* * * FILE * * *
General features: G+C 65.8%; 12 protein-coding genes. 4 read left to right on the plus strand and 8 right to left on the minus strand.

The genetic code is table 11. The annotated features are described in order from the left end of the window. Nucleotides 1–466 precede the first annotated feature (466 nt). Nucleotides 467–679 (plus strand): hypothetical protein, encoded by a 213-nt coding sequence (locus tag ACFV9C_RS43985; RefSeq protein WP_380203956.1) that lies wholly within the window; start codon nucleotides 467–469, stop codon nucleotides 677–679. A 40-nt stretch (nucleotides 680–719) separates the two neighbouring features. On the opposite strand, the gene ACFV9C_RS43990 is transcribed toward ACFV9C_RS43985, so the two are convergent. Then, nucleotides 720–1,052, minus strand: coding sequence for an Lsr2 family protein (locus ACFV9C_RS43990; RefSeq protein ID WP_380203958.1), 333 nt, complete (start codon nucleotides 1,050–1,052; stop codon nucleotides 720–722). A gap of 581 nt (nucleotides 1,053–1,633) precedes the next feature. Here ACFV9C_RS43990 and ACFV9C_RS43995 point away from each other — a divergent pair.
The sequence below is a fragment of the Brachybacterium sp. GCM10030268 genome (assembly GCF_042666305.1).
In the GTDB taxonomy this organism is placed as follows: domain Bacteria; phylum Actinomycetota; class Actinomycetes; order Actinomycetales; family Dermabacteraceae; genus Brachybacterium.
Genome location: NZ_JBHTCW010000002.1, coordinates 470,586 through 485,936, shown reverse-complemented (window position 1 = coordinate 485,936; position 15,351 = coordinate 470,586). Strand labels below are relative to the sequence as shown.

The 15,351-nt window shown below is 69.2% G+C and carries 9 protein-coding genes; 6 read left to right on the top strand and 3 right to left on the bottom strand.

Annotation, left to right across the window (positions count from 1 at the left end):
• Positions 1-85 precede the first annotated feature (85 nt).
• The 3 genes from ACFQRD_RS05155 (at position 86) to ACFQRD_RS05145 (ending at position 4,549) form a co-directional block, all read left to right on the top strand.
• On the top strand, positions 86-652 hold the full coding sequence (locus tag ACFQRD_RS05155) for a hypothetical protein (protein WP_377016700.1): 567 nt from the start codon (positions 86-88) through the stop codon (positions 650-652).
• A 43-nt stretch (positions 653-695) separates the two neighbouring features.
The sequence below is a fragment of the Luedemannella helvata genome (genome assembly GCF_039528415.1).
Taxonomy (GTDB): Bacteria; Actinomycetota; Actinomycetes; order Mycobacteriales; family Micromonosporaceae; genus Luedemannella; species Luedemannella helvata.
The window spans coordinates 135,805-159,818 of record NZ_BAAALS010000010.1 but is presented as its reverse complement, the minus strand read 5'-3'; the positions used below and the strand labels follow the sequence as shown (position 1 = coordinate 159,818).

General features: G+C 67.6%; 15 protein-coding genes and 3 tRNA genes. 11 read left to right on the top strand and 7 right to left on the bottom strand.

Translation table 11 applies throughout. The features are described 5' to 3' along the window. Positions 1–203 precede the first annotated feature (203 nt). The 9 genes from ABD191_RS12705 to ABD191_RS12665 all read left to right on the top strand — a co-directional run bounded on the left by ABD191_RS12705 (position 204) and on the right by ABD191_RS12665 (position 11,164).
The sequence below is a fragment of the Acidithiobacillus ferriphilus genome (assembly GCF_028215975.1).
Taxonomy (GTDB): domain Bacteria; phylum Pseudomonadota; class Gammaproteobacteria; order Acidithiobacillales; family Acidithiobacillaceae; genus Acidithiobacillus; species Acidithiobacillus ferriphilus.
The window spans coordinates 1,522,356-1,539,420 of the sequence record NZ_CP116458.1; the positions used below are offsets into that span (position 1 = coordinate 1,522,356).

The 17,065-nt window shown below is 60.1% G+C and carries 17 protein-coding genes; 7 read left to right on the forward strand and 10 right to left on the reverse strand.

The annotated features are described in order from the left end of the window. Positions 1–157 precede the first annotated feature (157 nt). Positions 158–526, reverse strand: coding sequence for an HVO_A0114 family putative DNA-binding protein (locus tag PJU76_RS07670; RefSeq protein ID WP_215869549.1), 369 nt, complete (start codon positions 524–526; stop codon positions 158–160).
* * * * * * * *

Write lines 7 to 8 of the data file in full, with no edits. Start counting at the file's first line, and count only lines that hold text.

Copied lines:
Annotation, left to right across the window (positions count from 1 at the left end):
• Positions 1-85 precede the first annotated feature (85 nt).